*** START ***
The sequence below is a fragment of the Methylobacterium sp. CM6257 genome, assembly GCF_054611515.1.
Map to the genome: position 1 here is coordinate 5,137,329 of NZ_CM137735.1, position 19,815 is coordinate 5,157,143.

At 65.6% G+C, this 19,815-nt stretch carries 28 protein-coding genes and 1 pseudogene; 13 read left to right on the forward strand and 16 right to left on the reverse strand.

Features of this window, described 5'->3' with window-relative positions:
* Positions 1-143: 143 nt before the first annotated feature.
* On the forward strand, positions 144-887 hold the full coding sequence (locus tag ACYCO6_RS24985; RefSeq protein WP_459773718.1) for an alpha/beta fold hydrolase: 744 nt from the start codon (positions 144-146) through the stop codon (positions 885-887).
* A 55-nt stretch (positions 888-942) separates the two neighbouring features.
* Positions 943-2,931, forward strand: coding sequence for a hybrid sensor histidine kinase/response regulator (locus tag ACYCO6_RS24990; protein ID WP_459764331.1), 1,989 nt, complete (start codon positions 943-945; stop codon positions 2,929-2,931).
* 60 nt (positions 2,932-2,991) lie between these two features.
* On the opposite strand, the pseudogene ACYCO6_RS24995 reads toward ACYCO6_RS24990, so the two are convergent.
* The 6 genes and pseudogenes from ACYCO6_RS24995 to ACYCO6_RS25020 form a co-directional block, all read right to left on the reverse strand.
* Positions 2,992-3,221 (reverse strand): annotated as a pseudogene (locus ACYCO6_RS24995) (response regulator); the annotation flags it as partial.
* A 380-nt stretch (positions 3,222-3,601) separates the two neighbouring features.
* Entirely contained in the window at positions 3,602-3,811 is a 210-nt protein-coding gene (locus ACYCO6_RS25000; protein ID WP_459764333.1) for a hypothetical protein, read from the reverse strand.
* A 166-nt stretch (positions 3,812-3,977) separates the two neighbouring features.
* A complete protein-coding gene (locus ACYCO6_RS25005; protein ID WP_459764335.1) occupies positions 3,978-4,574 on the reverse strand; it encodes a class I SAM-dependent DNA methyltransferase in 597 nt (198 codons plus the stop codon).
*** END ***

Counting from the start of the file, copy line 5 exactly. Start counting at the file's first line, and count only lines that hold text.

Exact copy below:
* Positions 1-143: 143 nt before the first annotated feature.